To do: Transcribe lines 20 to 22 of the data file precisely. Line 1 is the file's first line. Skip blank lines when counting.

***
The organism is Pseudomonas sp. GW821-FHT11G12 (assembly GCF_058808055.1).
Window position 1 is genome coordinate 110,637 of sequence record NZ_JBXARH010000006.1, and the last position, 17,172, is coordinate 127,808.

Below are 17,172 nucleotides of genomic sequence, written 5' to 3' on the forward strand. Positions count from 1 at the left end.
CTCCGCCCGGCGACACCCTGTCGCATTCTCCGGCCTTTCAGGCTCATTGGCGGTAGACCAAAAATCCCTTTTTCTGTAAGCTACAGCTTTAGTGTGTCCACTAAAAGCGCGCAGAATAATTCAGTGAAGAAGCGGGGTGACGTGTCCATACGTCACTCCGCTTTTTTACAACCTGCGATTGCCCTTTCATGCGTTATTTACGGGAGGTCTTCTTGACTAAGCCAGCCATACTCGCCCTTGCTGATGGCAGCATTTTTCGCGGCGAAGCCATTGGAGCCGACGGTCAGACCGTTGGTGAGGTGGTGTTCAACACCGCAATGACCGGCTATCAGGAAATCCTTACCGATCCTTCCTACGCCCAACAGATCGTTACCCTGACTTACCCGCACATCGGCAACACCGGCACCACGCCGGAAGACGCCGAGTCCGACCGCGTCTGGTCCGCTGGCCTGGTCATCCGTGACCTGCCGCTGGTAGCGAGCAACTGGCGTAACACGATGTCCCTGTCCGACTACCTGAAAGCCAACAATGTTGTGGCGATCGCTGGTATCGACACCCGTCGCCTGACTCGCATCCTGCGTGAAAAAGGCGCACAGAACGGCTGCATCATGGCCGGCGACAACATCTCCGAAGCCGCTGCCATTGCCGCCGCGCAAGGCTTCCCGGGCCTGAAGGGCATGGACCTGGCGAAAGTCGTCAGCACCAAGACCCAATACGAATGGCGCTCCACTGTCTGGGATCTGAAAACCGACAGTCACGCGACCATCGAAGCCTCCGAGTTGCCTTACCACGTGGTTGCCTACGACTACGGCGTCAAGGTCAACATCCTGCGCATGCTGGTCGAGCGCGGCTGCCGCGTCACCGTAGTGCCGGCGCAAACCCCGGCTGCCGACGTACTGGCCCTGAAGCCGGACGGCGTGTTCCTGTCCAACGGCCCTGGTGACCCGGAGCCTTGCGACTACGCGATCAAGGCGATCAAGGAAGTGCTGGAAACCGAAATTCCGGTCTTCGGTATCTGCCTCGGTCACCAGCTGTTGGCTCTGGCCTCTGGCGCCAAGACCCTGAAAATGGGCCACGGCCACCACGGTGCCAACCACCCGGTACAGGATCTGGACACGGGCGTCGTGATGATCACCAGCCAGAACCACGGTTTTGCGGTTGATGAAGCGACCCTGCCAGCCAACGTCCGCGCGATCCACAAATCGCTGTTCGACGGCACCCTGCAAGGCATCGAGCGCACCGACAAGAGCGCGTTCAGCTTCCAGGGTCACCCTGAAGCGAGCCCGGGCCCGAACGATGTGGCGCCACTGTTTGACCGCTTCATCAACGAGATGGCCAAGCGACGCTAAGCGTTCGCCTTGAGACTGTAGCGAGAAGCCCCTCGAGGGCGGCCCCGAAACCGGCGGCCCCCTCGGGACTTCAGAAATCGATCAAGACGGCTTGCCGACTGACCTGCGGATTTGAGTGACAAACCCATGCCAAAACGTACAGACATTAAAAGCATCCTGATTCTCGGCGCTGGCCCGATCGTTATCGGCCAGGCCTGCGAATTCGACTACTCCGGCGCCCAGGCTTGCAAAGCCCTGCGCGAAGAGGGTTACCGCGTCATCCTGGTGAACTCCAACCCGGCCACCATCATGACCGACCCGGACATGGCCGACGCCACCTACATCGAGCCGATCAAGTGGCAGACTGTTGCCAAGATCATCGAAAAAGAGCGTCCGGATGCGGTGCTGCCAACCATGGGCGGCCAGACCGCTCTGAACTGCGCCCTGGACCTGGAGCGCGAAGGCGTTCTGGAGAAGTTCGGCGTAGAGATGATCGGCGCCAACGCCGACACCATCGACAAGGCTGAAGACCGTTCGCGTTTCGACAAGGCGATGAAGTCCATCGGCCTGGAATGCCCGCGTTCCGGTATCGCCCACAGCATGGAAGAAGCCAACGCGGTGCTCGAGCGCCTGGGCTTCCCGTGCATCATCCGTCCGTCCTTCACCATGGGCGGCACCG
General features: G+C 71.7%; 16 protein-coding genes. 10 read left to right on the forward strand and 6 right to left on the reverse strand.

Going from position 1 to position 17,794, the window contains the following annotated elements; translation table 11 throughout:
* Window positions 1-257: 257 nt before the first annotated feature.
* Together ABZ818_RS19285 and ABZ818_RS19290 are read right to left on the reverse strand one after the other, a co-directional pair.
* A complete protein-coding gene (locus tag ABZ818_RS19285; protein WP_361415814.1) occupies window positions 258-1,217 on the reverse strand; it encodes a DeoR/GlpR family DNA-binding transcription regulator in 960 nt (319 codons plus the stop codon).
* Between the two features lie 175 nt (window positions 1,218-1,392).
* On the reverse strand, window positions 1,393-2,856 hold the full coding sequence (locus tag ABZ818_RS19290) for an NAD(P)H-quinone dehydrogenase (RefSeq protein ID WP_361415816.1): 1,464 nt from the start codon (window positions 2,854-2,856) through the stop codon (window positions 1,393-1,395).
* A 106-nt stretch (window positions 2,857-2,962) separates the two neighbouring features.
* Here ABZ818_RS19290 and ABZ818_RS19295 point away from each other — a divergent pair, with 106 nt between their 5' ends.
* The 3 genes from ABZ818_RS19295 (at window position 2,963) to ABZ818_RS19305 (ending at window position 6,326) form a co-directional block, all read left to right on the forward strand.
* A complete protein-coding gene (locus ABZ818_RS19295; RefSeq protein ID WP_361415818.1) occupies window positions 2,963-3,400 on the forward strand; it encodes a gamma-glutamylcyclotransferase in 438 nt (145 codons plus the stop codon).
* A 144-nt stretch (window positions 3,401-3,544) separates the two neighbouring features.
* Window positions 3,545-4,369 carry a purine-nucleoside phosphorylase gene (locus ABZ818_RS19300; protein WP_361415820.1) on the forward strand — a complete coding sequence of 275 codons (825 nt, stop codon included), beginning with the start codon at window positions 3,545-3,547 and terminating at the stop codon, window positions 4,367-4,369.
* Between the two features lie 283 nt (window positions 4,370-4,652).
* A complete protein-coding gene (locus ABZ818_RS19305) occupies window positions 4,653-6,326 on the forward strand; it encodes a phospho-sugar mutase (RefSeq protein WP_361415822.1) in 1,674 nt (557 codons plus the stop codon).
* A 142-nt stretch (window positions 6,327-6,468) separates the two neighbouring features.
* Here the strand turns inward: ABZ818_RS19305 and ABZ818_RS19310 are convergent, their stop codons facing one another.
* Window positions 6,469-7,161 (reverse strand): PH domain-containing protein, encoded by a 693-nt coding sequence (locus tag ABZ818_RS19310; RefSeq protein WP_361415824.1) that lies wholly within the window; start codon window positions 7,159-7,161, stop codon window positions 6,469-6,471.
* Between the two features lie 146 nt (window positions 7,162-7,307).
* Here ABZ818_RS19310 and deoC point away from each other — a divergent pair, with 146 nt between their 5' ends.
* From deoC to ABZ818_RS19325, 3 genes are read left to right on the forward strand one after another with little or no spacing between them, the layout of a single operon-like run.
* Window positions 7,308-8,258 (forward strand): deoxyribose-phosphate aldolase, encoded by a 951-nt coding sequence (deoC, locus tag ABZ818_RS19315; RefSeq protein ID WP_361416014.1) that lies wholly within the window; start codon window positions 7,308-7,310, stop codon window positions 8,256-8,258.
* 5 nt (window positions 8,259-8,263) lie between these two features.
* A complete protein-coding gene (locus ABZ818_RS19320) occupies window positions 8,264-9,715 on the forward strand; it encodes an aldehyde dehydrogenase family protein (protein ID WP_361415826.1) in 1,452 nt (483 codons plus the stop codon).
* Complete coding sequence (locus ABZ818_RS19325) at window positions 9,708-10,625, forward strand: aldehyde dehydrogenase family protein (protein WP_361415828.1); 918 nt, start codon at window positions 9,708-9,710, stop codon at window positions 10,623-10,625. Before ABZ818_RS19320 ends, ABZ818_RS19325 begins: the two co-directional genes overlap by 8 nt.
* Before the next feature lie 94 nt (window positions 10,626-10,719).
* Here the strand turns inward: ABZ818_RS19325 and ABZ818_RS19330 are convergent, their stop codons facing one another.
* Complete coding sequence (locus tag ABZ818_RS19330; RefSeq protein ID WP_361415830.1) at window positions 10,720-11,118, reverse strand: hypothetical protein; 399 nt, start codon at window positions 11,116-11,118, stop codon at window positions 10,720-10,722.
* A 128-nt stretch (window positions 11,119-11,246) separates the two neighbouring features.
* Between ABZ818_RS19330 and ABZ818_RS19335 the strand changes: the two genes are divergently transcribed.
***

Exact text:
* A 142-nt stretch (window positions 6,327-6,468) separates the two neighbouring features.
* Here the strand turns inward: ABZ818_RS19305 and ABZ818_RS19310 are convergent, their stop codons facing one another.
* Window positions 6,469-7,161 (reverse strand): PH domain-containing protein, encoded by a 693-nt coding sequence (locus tag ABZ818_RS19310; RefSeq protein WP_361415824.1) that lies wholly within the window; start codon window positions 7,159-7,161, stop codon window positions 6,469-6,471.